On March 12, 2020, the federal government’s decision to close all schools in the country is indeed truly historic. Classes will remain closed for more than two months, before reopening very gradually from mid-May only.
For Belgium, such an interruption is unheard of! During the Second World War, faced with the German invasion of May 10, 1940, schools also had to suddenly close their doors. But they had reopened on June 3 already …
As in many crises, this pandemic will have acted for the French-speaking school as a revealer of its flaws, but also of its strengths … while forcing it to show an inventiveness of which it should keep certain benefits. to come up.
“Even if there were a few initiatives here and there, what this crisis revealed as the main weakness is that the school was not at all prepared for digital education. a lack of use of this tool “, analyzes Michel Bettens, the secretary general of the Federation of independent subsidized free establishments (Felsi).
“The strength of the school, on the other hand, is that it was able to demonstrate an impressive capacity for reaction. We all found ourselves overnight with tools that we did not know and with which we finally managed to do something … “, he smiles today.
From the second pandemic wave last fall, teachers and students of the 2nd and 3rd levels of secondary school will indeed be subject to a “hybridization of courses”, namely a split between 50% of lessons in class and 50% of lessons. remotely.
Everyone will then be forced to learn (very quickly) to use different digital platforms, either to prepare their lessons or to communicate with their students for some. Or do research and do work for others. In short, so many practices that should logically remain in the future, even when the pandemic is over.
According to some teachers, this hybridization also had another merit: for weeks, they were required to work with class groups reduced by half, which enabled them to help students more. students in difficulty. Much better than normal when they are in front of their full class.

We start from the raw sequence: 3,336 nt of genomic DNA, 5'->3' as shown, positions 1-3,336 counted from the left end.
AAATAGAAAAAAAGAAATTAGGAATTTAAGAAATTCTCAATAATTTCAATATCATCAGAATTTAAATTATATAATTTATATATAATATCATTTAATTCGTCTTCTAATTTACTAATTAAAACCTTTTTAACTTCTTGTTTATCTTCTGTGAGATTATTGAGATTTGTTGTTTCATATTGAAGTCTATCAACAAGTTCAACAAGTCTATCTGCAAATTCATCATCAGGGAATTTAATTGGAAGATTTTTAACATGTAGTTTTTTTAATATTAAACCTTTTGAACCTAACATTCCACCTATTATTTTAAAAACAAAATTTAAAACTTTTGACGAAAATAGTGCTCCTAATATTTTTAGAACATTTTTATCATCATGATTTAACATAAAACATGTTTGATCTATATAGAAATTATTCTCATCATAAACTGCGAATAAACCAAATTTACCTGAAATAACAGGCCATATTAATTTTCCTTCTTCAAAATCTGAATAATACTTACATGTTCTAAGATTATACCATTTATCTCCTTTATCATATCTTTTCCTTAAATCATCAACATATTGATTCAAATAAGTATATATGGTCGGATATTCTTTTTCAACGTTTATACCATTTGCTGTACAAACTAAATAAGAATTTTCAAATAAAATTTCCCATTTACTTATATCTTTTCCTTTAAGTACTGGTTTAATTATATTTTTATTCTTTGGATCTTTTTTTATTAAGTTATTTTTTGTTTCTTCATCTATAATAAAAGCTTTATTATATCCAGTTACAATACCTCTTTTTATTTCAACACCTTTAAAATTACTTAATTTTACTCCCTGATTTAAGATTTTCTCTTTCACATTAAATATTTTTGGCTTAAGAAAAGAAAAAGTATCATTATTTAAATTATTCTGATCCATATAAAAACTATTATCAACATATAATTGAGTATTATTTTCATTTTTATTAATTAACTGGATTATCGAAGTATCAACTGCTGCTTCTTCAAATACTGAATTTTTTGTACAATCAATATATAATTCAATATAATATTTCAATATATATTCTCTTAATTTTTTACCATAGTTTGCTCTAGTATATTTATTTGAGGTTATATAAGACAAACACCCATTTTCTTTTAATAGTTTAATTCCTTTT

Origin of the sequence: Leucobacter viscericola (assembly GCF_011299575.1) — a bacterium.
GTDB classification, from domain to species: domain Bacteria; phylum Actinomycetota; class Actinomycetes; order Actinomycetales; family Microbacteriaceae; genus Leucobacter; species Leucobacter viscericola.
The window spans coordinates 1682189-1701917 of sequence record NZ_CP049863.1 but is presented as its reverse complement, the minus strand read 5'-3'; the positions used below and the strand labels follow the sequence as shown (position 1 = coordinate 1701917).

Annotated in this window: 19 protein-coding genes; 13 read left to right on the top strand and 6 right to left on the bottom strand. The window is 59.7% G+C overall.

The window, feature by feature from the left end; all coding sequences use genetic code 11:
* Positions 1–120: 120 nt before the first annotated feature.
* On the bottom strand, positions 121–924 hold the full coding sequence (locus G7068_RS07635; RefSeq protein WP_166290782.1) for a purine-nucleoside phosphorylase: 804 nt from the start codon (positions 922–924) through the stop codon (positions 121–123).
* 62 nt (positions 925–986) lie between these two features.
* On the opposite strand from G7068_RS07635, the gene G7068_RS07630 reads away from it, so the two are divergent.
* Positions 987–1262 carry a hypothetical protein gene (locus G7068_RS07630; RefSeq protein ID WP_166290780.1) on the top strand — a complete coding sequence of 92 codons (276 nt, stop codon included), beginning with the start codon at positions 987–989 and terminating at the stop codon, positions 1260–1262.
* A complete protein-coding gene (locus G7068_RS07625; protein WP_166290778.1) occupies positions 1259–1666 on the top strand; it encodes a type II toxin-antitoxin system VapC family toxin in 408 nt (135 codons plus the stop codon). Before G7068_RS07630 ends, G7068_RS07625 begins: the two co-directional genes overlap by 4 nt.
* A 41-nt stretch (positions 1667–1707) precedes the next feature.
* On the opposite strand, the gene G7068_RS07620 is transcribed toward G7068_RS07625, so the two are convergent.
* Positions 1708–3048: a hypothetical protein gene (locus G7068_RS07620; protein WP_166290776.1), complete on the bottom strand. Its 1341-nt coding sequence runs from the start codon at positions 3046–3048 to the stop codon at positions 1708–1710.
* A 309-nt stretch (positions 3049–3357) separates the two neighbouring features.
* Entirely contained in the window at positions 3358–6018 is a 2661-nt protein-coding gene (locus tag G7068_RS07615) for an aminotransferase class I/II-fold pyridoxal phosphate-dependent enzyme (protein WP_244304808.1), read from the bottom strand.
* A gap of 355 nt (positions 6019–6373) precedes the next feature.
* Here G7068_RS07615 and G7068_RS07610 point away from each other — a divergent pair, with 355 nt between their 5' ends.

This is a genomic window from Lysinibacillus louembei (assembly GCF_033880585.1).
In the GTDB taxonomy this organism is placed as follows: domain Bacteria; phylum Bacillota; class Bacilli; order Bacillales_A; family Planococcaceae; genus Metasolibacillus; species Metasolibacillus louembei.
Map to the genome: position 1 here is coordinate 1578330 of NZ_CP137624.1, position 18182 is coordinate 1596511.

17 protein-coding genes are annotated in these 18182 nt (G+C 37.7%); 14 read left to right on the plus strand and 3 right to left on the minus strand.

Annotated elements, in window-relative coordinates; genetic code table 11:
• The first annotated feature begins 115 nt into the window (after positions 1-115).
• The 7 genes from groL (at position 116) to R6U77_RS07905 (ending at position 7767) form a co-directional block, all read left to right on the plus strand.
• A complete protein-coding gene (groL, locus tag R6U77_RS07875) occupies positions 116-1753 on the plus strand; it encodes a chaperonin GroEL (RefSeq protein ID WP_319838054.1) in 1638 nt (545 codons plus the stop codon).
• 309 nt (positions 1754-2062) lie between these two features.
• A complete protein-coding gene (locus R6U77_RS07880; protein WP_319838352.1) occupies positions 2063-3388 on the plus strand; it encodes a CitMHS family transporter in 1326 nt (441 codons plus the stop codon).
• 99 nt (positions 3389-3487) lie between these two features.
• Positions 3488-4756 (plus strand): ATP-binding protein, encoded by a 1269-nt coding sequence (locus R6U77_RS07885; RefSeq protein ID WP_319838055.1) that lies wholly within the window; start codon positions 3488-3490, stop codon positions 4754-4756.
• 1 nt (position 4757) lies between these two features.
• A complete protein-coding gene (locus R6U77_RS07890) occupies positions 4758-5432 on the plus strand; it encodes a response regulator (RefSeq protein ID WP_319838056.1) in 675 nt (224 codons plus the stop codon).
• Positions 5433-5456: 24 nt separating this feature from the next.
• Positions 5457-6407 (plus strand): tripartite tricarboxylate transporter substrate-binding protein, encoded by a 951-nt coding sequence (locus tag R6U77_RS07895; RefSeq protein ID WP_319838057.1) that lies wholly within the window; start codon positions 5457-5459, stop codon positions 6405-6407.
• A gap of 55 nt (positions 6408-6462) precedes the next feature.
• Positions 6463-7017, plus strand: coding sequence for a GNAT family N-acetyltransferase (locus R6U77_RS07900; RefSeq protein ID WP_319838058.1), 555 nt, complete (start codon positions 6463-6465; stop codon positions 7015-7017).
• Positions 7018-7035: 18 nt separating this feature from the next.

“Even if it is desired, this return to a 100% face-to-face teaching is now apprehended by the teachers who tomorrow will have to once again tie these two groups of students who sometimes have evolved differently”, decrypts Natacha Duroisin, teacher at the UMons teacher training school.
Throughout these crazy twelve months, the University of Mons has carried out several studies to take the pulse of teachers in Wallonia and Brussels in order to analyze how they have adapted their teaching to the pandemic crisis, but also their way of using digital tools or absorbing the delays accumulated by the students during the first confinement.
And in the end, what this health crisis will have demonstrated is the central, capital role played by teachers and schools for the younger generations.
While we imagined them very happy to be able to slow down, we saw, after barely a few months of hybridization, many adolescents express – sometimes supporting petitions! – their dismay with regard to these distance courses, the lack of contact with their teachers and classmates.
“What this distress shows is that in reality, before being a place of learning, the school is above all a place of socialization”, insists Natacha Duroisin. “The social learning that we do there is therefore just as important, if not more perhaps, than school learning.”
More than the possible delays, it is in fact the psychological damage of this semi-confinement among adolescents that is of concern to more and more youth specialists today.
Fortunately, their ordeal will soon be over. The 3rd and 4th secondary will indeed return to their school benches 100% face-to-face from March 29. Their 5th and 6th year seniors will follow them back from Easter vacation on April 19.